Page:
Background: In social insects, the queen is essential to the functioning and homeostasis of the colony. This influencehas been demonstrated to be mediated through pheromone communication. However, the only social insect forwhich any queen pheromone has been identified is the honey bee (Apis mellifera) with its well-known queenmandibular pheromone (QMP). Although pleiotropic effects on colony regulation are accredited to the QMP, thispheromone does not trigger the full behavioral and physiological response observed in the presence of the queen,suggesting the presence of additional compounds. We tested the hypothesis of a pheromone redundancy in honeybee queens by comparing the influence of queens with and without mandibular glands on worker behavior andphysiology.Results: Demandibulated queens had no detectable (E)-9-oxodec-2-enoic acid (9-ODA), the major compound in QMP,yet they controlled worker behavior (cell construction and queen retinue) and physiology (ovary inhibition) asefficiently as intact queens.Conclusions: We demonstrated that the queen uses other pheromones as powerful as QMP to control the colony. Itfollows that queens appear to have multiple active compounds with similar functions in the colony (pheromoneredundancy). Our findings support two hypotheses in the biology of social insects: (1) that multiple semiochemicalswith synonymous meaning exist in the honey bee, (2) that this extensive semiochemical vocabulary exists because itconfers an evolutionary advantage to the colony.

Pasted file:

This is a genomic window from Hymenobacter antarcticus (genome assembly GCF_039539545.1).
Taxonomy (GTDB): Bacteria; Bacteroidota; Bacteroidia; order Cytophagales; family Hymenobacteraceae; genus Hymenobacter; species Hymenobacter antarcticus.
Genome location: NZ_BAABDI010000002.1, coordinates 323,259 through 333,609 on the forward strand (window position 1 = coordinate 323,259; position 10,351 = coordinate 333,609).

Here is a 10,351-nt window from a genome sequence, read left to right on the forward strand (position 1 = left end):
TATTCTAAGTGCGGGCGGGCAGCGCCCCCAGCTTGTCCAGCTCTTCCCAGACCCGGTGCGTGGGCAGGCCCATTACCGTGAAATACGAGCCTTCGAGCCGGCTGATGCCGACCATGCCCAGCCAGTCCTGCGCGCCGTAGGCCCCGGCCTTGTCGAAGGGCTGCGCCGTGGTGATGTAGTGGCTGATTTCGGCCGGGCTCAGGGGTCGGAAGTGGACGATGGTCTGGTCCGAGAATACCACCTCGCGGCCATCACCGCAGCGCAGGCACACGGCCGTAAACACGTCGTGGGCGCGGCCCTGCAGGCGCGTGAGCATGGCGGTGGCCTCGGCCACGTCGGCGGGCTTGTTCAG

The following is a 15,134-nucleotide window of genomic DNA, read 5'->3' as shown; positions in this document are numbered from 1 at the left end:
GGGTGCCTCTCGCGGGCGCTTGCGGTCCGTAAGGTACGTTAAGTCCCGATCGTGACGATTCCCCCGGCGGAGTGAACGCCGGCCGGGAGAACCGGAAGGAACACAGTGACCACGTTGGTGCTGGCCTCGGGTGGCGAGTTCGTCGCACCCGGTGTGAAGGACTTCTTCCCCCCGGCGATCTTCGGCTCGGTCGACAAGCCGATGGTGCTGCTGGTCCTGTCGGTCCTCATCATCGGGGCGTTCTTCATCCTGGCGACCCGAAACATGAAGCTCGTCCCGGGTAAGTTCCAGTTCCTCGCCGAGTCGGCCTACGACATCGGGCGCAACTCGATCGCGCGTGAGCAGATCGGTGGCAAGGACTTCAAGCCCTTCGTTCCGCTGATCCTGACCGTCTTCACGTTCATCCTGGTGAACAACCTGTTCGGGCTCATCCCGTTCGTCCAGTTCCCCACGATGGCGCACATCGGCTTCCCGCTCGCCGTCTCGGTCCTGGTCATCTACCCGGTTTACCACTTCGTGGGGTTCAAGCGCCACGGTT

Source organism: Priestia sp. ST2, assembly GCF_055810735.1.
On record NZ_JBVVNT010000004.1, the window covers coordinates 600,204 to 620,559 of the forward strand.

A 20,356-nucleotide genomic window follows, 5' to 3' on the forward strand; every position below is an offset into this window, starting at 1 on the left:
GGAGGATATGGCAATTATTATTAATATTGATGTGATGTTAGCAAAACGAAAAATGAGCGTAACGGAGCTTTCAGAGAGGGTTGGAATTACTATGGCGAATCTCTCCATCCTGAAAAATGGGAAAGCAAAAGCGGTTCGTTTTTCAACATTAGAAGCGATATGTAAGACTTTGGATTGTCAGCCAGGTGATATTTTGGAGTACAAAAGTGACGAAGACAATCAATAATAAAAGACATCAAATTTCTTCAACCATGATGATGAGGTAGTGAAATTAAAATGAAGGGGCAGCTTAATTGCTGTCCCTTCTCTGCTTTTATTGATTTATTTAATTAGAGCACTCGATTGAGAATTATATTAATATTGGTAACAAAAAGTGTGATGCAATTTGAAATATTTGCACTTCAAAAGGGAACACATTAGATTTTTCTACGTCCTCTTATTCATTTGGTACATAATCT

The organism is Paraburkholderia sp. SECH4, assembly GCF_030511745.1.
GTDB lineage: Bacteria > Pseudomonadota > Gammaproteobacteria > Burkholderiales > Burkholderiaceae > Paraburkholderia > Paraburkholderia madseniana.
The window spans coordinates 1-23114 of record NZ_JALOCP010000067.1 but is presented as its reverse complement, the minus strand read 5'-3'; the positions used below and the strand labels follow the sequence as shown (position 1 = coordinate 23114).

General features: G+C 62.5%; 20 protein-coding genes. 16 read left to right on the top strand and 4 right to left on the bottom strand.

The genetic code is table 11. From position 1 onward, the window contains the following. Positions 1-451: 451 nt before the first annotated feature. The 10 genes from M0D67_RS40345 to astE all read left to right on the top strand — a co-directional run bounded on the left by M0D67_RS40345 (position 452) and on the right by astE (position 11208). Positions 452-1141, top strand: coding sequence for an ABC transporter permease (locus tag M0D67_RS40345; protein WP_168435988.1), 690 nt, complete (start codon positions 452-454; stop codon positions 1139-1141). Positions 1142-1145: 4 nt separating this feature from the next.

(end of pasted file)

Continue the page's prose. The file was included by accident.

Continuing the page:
Maisonnasse et al. Frontiers in Zoology 2010, 7:18
Frontiers in Zoology
New Insights into Honey Bee (Apis mellifera) Pheromone Communication. Is the Queen Mandibular Pheromone Alone in Colony Regulation?
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